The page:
Dear Pakistan,

Hi. You are all probably familiar with me. I am pretty famous. These days you see me everywhere. In the smallest of incidents to the largest of calamities, you’ll find me somewhere for sure. But I won’t tell you who I am yet. Let’s keep things a bit mysterious for now.

I decided to write this letter to get my presence officially noticed by you. You might have some mixed feelings about me taking over a majority of your aspects. Trust me, if I could’ve stop myself, I would’ve. By now you might be wondering who I am. Let me give some clues and see if you can figure my identity out.

You can find me on the streets after a brainwashed radical takes innocent lives so that he’d get his seventy virgins in heaven. I was there when the classrooms were littered with slaughtered bodies of innocent dreams. I was there when the believers who bowed before God never rose up again. You can find me in hospital rooms where dirty, smelly people lie on the floors groaning in agony to deaf ears. You can search for me in schools as well, but usually in those alleys where the teacher can’t see and a child curls up to shield his frail body from the blows. I am a common sight in those slums ‘good’ people don’t visit because the streets are boorish and the inhabitants boor.

When the owner raises his whip and pockets the money the child has roamed the streets for, I am often found. I used to be the harbinger of joy but now when I find myself with a sobbing bride, I feel myself to be a symbol of oppression. I am often a part of the taboos a woman carries on her shoulders. I am ashamed to play a part in being the measure of her purity and the reason of her being untouchable every month. The dot on the forehead of the Hindu woman, whose faith was scoffed at by some of your ‘pious’ children, is one of my residence.  I found myself on the face of the transgender who fought to make me a part of his identity, but was mocked, harassed and abused to do so. You can find me in the punishments the child fears he will get if he opened his mouth.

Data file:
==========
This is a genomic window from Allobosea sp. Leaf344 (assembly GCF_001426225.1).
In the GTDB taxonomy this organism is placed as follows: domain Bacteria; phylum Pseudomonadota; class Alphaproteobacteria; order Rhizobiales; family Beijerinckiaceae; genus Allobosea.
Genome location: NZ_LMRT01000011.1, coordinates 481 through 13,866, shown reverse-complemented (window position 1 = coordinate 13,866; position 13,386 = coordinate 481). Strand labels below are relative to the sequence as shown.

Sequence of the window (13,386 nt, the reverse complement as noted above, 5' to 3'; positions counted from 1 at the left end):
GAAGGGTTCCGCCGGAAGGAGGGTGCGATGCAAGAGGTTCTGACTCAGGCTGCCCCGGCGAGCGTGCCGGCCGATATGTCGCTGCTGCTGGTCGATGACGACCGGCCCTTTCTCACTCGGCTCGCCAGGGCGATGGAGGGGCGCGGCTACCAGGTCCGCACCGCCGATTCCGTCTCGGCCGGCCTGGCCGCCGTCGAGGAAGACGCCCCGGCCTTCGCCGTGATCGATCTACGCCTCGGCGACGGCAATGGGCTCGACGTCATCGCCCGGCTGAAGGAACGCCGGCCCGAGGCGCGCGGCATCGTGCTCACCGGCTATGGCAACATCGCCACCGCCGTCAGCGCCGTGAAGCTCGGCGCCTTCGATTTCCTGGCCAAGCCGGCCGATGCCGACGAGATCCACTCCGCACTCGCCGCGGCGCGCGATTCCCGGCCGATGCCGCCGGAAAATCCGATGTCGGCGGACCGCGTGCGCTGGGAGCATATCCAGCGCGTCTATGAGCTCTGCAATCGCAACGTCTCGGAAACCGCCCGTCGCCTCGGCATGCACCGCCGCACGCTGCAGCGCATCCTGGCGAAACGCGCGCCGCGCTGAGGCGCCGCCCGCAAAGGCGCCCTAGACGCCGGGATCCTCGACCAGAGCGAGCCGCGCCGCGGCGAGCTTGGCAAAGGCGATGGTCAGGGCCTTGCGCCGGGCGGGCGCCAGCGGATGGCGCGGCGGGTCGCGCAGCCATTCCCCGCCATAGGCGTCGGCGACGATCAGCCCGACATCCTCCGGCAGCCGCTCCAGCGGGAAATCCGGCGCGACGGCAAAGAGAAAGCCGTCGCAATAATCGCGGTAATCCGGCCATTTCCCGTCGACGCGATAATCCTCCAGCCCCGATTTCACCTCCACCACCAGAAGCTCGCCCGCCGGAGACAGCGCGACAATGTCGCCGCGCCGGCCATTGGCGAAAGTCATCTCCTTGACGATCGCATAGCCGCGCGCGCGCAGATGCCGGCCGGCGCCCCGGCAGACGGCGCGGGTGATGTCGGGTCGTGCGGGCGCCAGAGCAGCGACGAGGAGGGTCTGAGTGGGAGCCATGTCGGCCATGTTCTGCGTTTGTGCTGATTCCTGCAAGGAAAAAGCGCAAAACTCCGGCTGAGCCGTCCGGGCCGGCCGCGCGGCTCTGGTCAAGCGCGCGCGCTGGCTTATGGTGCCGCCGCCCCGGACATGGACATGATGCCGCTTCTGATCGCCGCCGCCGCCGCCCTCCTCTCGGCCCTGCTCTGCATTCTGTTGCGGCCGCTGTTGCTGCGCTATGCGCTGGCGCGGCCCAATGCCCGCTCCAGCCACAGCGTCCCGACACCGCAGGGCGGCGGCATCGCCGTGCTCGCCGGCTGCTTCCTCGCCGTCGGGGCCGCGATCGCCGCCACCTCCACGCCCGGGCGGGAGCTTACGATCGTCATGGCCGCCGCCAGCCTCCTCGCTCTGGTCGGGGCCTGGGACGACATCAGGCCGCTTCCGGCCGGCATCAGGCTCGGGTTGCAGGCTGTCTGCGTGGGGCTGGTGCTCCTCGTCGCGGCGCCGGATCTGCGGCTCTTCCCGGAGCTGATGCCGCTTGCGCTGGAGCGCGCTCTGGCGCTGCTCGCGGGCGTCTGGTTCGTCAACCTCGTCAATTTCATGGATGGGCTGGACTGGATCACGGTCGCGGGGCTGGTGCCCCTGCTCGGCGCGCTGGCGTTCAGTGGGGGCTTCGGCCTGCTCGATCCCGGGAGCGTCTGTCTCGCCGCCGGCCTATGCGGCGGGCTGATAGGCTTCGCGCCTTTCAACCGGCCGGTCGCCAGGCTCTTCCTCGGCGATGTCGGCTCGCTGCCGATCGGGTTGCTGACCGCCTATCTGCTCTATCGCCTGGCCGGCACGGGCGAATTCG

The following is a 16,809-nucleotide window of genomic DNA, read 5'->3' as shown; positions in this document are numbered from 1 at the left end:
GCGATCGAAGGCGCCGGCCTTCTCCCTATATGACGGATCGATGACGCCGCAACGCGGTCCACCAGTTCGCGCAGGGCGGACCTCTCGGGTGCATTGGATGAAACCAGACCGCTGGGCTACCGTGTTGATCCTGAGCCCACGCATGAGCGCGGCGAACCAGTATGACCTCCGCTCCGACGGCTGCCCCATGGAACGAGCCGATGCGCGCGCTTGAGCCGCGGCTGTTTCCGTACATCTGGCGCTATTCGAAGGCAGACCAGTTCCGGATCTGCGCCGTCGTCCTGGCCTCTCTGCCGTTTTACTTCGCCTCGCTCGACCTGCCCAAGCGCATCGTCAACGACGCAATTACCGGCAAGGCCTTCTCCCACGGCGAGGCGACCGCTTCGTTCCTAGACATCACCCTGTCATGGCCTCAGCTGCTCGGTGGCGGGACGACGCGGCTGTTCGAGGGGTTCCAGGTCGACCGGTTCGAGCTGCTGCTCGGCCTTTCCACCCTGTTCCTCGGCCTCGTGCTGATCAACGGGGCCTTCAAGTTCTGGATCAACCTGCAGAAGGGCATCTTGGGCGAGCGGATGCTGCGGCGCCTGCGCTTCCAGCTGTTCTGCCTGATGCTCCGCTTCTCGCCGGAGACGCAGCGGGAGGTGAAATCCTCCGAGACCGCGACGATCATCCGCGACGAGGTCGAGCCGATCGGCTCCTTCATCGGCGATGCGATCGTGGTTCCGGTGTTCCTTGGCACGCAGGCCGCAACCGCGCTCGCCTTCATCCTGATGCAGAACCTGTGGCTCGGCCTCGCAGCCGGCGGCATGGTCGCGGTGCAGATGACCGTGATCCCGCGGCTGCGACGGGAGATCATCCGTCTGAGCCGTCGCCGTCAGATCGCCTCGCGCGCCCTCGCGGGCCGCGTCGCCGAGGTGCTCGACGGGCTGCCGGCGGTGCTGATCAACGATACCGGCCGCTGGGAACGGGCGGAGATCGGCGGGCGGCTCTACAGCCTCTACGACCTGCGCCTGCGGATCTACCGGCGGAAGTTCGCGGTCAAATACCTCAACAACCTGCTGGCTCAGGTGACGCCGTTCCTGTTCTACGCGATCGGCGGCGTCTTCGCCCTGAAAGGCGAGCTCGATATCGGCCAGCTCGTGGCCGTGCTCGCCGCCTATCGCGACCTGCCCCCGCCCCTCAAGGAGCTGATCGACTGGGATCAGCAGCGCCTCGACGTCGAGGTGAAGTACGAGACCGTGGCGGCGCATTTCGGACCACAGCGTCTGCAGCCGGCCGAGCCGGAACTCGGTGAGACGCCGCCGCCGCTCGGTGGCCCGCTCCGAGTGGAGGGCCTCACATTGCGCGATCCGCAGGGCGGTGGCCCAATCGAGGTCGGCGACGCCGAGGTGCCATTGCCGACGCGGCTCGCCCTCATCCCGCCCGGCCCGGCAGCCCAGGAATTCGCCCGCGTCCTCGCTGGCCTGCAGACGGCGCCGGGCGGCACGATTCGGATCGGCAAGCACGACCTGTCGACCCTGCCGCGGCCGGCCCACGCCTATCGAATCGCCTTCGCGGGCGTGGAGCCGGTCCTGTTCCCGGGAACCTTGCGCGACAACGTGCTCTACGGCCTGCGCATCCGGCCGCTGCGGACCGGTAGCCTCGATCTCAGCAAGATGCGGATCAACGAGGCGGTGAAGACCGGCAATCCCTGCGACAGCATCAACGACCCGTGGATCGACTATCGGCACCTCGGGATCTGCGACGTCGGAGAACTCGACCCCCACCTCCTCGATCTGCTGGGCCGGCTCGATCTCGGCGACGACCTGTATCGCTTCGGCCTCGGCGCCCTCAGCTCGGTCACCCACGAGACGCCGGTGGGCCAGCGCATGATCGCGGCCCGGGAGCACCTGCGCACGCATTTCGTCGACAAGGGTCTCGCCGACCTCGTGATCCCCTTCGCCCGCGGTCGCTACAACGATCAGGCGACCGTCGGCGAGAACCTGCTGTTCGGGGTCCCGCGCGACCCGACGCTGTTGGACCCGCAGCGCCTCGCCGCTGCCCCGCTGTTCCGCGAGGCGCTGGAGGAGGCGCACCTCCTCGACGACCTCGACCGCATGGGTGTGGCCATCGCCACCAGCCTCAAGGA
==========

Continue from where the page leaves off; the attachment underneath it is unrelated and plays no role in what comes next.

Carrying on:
You can find me on the noose with which a ‘blasphemous’ rascal hangs. Much to my own disbelief you can find me in warm and pretty houses when a woman bites her sobs and the husband preys on her beauty without her choice. In those bus stations at night where an innocent boy loses his light, often I am found there as well. You can find me on the other end of the pistol an angry father has aimed at his daughter. I am a common visitor in plights of those who open their mouths to speak for their rights as well. Perhaps I only showed you the grim side of where I am found. Perhaps I am biased and no longer sound. But dear Pakistan I wish I was on those sheets on her wedding night so she had lived and smiled. I wish I was the joyous tint on the cheeks of parents when their children understood their plight.

I wish I was with the roses showered on honest leaders for their hard work of days and nights. I wish you found me with the books little children held not the knives. By now you might have guessed who I am. I, my dear Pakistan, am your people’s new favourite color. I am the new identity of the land of the pure. I am the color you find on the sign saying “high voltage” outside a politician’s house. My name is Red.

From heralding love in a rose to being the blood stains on the child beaten by his teacher for asking a question, I’m not proud of my journey nor should you. It’s your 70th birthday and you must be quite proud. You survived this long despite the onslaught by enemies who sought your end. I am proud of you for that as well so you will find me in the flowers on your father’s grave. You are as old as a wise elderly man now. Call me suicidal but this letter is a plea for you to find me and do me right. I no longer wish to be the adornment of your children’s graves. It might take you another seventy years to rein me in, but it is an urgent matter you must attend to. Find me in the smaller agony, cure me and then find me in a larger one. I hope one day we meet only in jubilant circumstances.

Just another color of the rainbow,